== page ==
something else to blame on fat people: global warming

Not only are fat people lazy, self-indulgent and visually offensive, they are helping to destroy the planet.
Obesity contributes to global warming, too.

Obese and overweight people require more fuel to transport them and the food they eat, and the problem will worsen as the population literally swells in size, a team at the London School of Hygiene & Tropical Medicine says.

This adds to food shortages and higher energy prices, the school's researchers Phil Edwards and Ian Roberts wrote in the journal Lancet on Friday.

"We are all becoming heavier and it is a global responsibility," Edwards said in a telephone interview. "Obesity is a key part of the big picture."

A key part of the picture? Really?

Is an overweight person who takes public transportation more of a threat to the environment than a thin person who drives an SUV? (What about if the thin person drives back and forth to the gym in an SUV every day?)

Do you know how much the thin person eats? There's an assumption a thin person eats less than a heavier person, but that's not necessarily the case.

Has anyone even studied the carbon footprints of a large number of obese people and compared them to the environmental footprints of a large number of thin people? If not, isn't this "finding" just an assumption?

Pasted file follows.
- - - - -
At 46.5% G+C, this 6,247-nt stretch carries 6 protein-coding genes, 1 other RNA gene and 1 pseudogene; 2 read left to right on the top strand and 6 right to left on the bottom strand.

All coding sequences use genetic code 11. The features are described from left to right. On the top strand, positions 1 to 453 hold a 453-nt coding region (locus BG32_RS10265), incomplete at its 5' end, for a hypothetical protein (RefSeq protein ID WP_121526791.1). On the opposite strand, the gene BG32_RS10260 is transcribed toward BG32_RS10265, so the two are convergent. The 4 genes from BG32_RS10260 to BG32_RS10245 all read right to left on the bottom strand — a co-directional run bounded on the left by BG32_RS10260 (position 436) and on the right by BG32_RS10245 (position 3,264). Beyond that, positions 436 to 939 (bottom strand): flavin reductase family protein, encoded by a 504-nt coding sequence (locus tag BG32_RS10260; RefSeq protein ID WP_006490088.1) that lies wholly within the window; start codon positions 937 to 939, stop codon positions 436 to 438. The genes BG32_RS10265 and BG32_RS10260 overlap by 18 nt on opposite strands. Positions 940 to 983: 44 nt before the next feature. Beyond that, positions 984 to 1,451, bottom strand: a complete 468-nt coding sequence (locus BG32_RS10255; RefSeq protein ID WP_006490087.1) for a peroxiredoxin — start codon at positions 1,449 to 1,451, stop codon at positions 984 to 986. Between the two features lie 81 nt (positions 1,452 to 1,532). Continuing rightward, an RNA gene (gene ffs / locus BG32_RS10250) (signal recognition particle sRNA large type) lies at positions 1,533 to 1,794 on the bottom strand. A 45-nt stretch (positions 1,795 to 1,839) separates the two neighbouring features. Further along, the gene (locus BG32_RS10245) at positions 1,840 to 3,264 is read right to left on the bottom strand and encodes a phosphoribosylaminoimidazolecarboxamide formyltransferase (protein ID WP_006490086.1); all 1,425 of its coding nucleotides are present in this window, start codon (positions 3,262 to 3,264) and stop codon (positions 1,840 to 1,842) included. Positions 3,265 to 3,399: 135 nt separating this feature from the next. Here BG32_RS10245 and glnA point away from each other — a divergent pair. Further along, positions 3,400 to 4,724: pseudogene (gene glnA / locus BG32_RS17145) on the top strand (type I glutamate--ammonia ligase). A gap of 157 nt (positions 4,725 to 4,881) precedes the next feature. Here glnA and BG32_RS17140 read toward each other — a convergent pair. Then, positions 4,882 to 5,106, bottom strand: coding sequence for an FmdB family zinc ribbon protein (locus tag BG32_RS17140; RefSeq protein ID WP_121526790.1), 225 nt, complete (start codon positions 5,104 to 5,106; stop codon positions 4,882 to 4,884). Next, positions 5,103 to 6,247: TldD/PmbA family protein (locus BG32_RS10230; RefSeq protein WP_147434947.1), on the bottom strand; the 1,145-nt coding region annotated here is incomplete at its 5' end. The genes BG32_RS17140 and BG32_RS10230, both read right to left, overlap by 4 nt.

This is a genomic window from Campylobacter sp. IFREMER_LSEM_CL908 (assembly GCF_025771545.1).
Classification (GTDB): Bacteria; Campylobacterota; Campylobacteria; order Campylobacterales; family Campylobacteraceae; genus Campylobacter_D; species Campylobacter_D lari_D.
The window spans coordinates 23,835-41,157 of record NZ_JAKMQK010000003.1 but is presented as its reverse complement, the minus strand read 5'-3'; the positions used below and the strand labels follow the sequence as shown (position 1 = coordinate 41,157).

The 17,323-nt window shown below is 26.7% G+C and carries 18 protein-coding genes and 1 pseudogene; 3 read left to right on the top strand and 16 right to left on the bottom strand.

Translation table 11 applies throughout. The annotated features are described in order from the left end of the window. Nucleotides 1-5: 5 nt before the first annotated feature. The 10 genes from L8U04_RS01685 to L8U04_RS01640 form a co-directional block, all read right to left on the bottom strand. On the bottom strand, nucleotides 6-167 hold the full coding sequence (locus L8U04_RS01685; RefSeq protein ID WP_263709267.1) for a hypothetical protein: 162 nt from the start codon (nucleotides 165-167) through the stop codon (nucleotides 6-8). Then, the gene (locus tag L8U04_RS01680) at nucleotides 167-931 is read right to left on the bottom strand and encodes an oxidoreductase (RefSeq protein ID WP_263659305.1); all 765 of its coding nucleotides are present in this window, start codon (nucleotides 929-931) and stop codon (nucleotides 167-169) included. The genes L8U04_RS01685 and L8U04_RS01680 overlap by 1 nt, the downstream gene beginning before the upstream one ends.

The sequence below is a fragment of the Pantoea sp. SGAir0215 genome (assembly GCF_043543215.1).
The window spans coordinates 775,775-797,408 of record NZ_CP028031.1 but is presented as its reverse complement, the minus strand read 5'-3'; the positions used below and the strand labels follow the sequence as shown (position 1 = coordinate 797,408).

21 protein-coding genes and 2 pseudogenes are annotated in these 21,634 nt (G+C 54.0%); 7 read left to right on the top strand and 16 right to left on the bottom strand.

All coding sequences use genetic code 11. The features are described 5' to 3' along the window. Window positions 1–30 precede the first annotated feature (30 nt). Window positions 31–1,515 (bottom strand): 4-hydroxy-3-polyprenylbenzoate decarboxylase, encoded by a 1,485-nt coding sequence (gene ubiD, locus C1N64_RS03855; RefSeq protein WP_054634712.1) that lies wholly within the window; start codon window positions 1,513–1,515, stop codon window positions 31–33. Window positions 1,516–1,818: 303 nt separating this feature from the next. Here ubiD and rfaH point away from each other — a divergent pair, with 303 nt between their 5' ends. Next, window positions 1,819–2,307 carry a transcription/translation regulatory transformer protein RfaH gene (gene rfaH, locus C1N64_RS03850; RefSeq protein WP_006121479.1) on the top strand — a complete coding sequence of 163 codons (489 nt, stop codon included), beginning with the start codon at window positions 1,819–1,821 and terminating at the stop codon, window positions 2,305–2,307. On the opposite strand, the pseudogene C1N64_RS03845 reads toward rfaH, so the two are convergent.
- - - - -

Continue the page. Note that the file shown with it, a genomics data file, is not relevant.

Looking for a link to this story, I was glad to find Gina Kolata's response. Kolata is the author of Rethinking Thin, which I blogged about here. In that book, Kolata examines the hard, scientific evidence about obesity and comes to a pretty clear conclusion: body size and shape are only slightly more malleable than eye colour.
First we said they were ruining their health with their bad habit, and they should just quit.

Then we said they were repulsive and we didn't want to be around them. Then we said they were costing us loads of money — maybe they should pay extra taxes. Other Americans, after all, do not share their dissolute ways.

Cigarette smokers? No, the obese.

Last week the list of ills attributable to obesity grew: fat people cause global warming.

This latest contribution to the obesity debate comes in an article by Sheldon H. Jacobson of the University of Illinois at Champaign-Urbana and his doctoral student, Laura McLay. Their paper, published in the current issue of The Engineering Economist, calculates how much extra gasoline is used to transport Americans now that they have grown fatter. The answer, they said, is a billion gallons a year.

Their conclusion is in the same vein as a letter published last year in The American Journal of Public Health. Its authors, from the Centers for Disease Control and Prevention, did a sort of back-of-the-envelope calculation of how much extra fuel airlines spend hauling around fatter Americans. The answer, they wrote, based on the extra 10 pounds the average American gained in the 1990’s, is 350 million gallons, which means an extra 3.8 million tons of carbon dioxide.